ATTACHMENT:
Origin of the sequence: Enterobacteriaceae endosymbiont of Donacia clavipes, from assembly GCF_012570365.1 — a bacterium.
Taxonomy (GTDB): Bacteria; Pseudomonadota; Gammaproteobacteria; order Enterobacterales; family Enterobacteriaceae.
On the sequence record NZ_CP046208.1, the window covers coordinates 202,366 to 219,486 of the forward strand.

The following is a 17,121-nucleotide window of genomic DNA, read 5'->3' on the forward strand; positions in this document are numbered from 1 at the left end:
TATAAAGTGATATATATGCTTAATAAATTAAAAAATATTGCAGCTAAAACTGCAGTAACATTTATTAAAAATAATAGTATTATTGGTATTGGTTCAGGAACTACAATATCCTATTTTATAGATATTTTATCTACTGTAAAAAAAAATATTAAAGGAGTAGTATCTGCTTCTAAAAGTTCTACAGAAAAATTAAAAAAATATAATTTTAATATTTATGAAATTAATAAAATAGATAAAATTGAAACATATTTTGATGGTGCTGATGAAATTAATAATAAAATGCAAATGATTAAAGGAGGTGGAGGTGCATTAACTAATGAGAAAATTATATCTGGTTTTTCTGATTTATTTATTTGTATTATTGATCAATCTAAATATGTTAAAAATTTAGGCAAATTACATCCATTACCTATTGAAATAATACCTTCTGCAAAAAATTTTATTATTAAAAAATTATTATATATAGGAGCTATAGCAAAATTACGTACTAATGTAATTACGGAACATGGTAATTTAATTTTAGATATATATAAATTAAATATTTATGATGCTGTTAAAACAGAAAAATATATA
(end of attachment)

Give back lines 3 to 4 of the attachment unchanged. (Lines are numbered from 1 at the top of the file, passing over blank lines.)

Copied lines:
On the sequence record NZ_CP046208.1, the window covers coordinates 202,366 to 219,486 of the forward strand.

The following is a 17,121-nucleotide window of genomic DNA, read 5'->3' on the forward strand; positions in this document are numbered from 1 at the left end: